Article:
Following the survey, the Women’s Support Project will support existing workforce development opportunities and test new approaches in four NHS Board areas. This includes developing and delivering new training using the findings from the scoping and surveys, along with the lived experiences of women as reported in the Scottish Government’s commissioned research. The training will be delivered both online and in person throughout 2023 and learnings will be shared early in 2024.
In this blog, our colleague Claire writes her impressions of a new theatre play which deals with topics of gender-based violence and justice.
Last autumn, I took a trip to the cinema to watch the much-anticipated theatre play Prima Facie. Written by Suzie Miller and starring Jodie Comer (known for her main roles in Killing Eve and Help), the story begins with a successful female lawyer who is tasked with defending clients that could be guilty of their crimes, including sexual assault and rape.
With the help of a formidable solo performance by Comer, the play delves into gender inequality in the workplace, survivor’s experiences of rape and the criminal justice system. However, where Prima Facie shines is in its sensitive exploration of the complexities of sexual violence. Particularly that this form of abuse most typically happens at the hands of someone known to the survivor – usually a current or ex-partner. Most importantly, it gives a vivid and personal account of what the statistics only tell us in numbers. For instance, that between 2021 and 2022 there were 2,498 instances of rape reported to Police Scotland, but only 6% of those charges were brought against the perpetrator.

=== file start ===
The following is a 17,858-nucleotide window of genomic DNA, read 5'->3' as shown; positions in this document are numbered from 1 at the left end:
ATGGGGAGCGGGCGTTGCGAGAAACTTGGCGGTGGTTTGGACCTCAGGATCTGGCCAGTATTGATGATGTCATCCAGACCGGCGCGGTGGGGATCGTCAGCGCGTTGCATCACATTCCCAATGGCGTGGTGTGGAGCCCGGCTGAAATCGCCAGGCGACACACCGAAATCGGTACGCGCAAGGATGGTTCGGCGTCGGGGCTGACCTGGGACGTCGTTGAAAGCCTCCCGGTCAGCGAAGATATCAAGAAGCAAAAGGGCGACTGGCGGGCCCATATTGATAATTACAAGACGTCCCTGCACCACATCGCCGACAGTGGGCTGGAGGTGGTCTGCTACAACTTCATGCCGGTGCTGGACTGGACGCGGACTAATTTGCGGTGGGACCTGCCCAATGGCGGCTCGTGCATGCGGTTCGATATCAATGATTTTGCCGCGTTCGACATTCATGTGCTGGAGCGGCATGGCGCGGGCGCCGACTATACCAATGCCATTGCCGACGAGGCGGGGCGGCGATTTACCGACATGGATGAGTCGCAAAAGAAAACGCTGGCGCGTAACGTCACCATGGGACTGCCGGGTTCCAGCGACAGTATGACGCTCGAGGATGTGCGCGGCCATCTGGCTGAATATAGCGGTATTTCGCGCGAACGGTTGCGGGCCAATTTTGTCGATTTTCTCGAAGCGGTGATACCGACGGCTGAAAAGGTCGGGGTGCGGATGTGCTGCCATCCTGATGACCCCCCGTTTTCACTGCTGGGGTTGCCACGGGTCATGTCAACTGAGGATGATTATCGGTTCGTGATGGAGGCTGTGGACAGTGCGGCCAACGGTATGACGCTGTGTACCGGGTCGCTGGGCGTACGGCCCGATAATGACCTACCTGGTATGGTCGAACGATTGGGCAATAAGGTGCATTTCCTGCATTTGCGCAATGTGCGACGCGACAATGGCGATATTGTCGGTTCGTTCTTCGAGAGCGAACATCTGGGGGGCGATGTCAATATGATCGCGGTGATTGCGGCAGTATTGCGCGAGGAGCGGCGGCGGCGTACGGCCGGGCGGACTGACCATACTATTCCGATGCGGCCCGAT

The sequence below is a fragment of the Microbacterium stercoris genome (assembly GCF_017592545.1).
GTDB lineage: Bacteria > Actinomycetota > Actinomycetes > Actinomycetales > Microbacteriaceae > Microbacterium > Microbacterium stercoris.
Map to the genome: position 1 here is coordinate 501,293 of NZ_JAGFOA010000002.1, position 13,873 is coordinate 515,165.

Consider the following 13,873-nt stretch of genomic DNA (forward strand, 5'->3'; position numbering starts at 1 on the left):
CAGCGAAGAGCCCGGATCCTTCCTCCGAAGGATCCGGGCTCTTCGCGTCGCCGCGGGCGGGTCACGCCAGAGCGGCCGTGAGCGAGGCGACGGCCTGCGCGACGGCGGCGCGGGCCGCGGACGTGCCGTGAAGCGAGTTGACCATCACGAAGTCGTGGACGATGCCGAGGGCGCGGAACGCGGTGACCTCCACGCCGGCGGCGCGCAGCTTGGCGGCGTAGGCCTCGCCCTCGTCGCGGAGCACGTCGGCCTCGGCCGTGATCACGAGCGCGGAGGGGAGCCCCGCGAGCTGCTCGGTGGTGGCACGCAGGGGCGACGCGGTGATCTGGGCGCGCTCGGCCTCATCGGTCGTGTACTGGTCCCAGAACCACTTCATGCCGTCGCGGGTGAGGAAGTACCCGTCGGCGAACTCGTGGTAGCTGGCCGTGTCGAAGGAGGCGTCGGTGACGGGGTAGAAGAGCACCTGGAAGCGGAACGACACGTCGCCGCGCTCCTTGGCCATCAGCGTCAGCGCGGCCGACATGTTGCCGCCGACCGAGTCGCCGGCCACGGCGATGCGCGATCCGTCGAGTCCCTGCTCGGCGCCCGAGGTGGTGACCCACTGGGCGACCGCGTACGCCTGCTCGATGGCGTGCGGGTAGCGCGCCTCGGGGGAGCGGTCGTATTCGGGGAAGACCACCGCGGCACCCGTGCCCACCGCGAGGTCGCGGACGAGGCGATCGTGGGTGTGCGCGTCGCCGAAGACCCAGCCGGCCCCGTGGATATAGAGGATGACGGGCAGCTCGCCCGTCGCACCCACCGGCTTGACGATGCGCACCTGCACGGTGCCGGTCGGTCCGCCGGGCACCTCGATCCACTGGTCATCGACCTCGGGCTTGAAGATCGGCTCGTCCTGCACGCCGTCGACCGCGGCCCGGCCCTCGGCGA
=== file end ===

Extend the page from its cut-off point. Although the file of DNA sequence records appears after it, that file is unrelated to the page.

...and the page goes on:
The performance, script, stage design and music are flawless, they tell a story that is not only heart-breaking but unfortunately a common scenario for 1 in 4 women in the world. Many survivors don’t report sexual violence and it is no wonder – for many, the cost can be too high when the possibility of justice comes hand-in-hand with societal scrutiny and judgment, intrusive interrogation, and a conviction rate so low that it can feel hopeless for many survivors.
Everyone should see this play; everyone should understand that the system we have now is not fit for purpose. It is not bringing justice to women, and it is not deterring men from abusing. However, I see hope in this play, in spreading awareness through art, activism and political discussion. It leaves us with a message – that by standing together against injustice and in solidarity with survivors we can collectively work towards creating a safer and more equal society for everyone.